EDITORIAL: Long after Hiroshima, Nagasaki, nuclear arms remain threat to peace

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People in Hiroshima, Japan, pray for atomic bomb victims at Peace Memorial Park Aug. 6, 2019. Nuclear disarmament proponents will deliver messages of peace to the world in a campaign called The Ribbon 2020. The campaign commemorates the 75th anniversary of the atomic bombings of the Japanese cities of Hiroshima and Nagasaki. CNS photo/Kyodo via Reuters

Seventy-five years ago, on Aug. 6 and 9, 1945, the United States dropped the world’s first atomic bombs on the Japanese cities of Hiroshima and Nagasaki.

The bombings provided the world its first glimpse of the devastating and deadly power of nuclear weapons. The first bomb exploded about 2,000 feet above Hiroshima at 8:15 in the morning, destroying 5 square miles of the city, and killing an estimated 200,000 people, some instantly and others later from their injuries or illnesses caused by nuclear poisoning.

From that moment on, the world has careened along two tracks, hoping and praying they would never intersect in a blinding explosion. On one side are the nations, even to this very day, that have sought to develop their own arsenal of nuclear weapons because they believe that is the only way to deter enemies. On the other side has been the fear that the human race would destroy itself by unleashing a terrifying nuclear war that would leave the planet desolate and barren. 

Through it all, the Catholic Church has continued to call the world to its senses, urging nations to give up nuclear weapons and seek lasting peace through dialogue and justice.

In his 1963 encyclical “Pacem in Terris (Peace on Earth)”, St. John XXIII reminded the world, “Justice, right reason, and the recognition of man’s dignity cry out insistently for a cessation to the arms race. The stockpiles of armaments which have been built up in various countries must be reduced all round and simultaneously by the parties concerned. Nuclear weapons must be banned. … Everyone must sincerely cooperate. … But this requires that the fundamental principles upon which peace is based in today’s world be replaced by an altogether different one, namely, the realization that true and lasting peace among nations cannot consist in the possession of an equal supply of armaments but only in mutual trust.”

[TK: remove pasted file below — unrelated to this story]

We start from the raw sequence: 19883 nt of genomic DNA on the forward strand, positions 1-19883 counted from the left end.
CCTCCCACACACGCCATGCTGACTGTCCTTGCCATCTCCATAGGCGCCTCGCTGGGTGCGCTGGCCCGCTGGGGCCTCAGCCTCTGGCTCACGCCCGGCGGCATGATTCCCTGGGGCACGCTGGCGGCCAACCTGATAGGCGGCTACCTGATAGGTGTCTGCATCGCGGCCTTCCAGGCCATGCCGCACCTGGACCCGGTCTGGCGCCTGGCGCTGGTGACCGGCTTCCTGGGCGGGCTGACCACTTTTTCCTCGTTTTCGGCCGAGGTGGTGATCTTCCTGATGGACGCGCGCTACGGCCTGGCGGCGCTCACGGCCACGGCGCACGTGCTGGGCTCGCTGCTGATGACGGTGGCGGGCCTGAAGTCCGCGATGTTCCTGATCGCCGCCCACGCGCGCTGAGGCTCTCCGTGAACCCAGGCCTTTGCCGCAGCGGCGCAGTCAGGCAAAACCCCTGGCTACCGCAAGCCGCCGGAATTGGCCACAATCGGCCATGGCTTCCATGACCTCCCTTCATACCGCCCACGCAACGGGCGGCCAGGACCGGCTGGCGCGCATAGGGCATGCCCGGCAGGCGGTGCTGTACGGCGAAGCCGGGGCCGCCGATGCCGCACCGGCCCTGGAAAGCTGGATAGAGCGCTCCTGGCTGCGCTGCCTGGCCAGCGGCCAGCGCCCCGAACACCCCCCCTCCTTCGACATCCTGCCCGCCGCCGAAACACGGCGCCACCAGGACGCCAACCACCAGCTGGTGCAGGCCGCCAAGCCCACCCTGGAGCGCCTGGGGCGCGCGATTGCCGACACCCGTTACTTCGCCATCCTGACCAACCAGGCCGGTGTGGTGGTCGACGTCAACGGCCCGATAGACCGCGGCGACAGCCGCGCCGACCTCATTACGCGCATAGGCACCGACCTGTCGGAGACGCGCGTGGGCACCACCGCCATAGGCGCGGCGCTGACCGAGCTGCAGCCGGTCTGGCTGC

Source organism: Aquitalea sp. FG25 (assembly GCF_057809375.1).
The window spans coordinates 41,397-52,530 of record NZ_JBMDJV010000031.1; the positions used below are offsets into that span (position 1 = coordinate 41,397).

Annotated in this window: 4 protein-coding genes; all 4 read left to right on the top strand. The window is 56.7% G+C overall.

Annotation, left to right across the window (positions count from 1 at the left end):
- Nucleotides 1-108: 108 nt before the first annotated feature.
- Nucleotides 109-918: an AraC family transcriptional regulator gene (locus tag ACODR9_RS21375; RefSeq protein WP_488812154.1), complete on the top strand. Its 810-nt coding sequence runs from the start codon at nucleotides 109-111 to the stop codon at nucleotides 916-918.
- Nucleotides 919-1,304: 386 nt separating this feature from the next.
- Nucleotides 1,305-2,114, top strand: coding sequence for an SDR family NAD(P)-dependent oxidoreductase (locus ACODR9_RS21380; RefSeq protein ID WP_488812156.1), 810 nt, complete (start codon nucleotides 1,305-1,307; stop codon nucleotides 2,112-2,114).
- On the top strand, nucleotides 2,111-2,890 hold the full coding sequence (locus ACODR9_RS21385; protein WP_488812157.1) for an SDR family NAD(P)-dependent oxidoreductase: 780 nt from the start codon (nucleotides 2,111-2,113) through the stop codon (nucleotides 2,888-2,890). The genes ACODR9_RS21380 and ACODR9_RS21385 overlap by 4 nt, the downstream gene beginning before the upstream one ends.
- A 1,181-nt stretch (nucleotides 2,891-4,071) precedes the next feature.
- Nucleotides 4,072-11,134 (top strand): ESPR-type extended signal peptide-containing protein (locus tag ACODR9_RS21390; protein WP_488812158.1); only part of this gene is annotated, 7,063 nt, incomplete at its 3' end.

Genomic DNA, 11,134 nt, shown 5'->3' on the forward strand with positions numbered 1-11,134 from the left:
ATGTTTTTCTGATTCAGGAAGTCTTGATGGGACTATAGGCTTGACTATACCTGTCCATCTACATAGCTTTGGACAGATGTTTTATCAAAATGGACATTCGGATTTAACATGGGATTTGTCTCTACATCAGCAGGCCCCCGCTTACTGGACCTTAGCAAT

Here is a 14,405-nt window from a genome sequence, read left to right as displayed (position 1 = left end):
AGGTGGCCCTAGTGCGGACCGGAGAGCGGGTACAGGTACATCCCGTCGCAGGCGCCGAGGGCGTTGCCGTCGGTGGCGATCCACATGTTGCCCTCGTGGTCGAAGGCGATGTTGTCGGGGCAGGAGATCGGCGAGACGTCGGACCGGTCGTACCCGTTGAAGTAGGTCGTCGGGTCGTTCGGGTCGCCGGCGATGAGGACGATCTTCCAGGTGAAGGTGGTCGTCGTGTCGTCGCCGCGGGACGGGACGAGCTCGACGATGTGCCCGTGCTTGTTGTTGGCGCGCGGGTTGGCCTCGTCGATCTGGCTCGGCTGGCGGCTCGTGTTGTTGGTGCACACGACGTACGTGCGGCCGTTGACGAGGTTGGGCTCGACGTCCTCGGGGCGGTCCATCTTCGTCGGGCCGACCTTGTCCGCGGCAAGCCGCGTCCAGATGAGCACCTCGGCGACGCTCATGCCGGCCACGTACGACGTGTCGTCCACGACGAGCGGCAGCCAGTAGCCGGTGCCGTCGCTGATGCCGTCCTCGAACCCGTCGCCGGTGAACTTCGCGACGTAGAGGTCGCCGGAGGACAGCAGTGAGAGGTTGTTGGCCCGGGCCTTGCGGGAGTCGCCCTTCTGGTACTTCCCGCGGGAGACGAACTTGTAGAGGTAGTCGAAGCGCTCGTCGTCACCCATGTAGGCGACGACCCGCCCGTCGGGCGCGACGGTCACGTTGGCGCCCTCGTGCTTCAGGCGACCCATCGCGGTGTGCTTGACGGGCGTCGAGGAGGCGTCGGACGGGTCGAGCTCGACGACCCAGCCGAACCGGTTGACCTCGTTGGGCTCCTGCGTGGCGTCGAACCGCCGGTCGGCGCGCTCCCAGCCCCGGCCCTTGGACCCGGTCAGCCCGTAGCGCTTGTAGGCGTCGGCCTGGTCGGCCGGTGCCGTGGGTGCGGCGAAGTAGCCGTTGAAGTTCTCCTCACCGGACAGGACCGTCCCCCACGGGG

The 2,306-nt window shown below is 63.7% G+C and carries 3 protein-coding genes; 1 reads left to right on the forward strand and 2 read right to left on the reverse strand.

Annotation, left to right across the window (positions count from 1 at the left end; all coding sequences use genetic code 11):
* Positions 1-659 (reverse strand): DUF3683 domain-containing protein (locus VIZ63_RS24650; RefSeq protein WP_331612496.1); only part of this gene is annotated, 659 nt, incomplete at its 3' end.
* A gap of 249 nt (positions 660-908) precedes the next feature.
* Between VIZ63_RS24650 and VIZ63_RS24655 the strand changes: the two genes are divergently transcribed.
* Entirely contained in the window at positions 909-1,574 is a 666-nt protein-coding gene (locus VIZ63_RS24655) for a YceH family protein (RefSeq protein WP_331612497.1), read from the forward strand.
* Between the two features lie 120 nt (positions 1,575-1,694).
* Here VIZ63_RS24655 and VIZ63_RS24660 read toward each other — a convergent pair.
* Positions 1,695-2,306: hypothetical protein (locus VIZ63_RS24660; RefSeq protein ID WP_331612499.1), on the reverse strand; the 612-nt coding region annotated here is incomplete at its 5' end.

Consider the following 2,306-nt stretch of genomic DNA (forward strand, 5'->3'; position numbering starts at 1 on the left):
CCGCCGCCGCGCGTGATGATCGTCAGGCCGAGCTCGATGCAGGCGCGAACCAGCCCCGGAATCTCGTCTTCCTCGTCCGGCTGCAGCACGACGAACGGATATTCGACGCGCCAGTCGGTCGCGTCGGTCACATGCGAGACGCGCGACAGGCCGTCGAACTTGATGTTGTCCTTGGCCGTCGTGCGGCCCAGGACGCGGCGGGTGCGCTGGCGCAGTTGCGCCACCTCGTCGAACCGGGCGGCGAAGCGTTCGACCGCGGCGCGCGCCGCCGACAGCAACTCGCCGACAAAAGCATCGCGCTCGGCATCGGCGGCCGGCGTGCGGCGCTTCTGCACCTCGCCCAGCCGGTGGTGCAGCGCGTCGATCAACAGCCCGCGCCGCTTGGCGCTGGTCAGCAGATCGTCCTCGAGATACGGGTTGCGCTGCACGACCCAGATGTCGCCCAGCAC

Nearly 60 years later, Pope Francis is proclaiming the same call for dialogue and justice. On Aug. 6, the pope sent his written message to mark the 75th anniversary of the Hiroshima bombing to Hidehiko Yuzaki, governor of the Hiroshima prefecture, who led a peace memorial ceremony on the anniversary.

“It has never been clearer that, for peace to flourish, all people need to lay down the weapons of war, and especially the most powerful and destructive of weapons: nuclear arms that can cripple and destroy whole cities, whole countries,” the pope said.

Reiterating what he said during his 2019 visits to Hiroshima and Nagasaki, Pope Francis called both the use of atomic energy for war and the possession of nuclear weapons “immoral.”

As difficult as it may seem, we Christians must continue to push for nuclear disarmament. In his address at the Peace Memorial in Hiroshima in 2019, Pope Francis warned the world of history’s harsh judgment of us if we fail in this mission. “Future generations will rise to condemn our failure if we spoke of peace but did not act to bring it about among the peoples on the earth.”

Let us pray for peace in the world and act to bring it alive in our lives and the lives of people across the globe.

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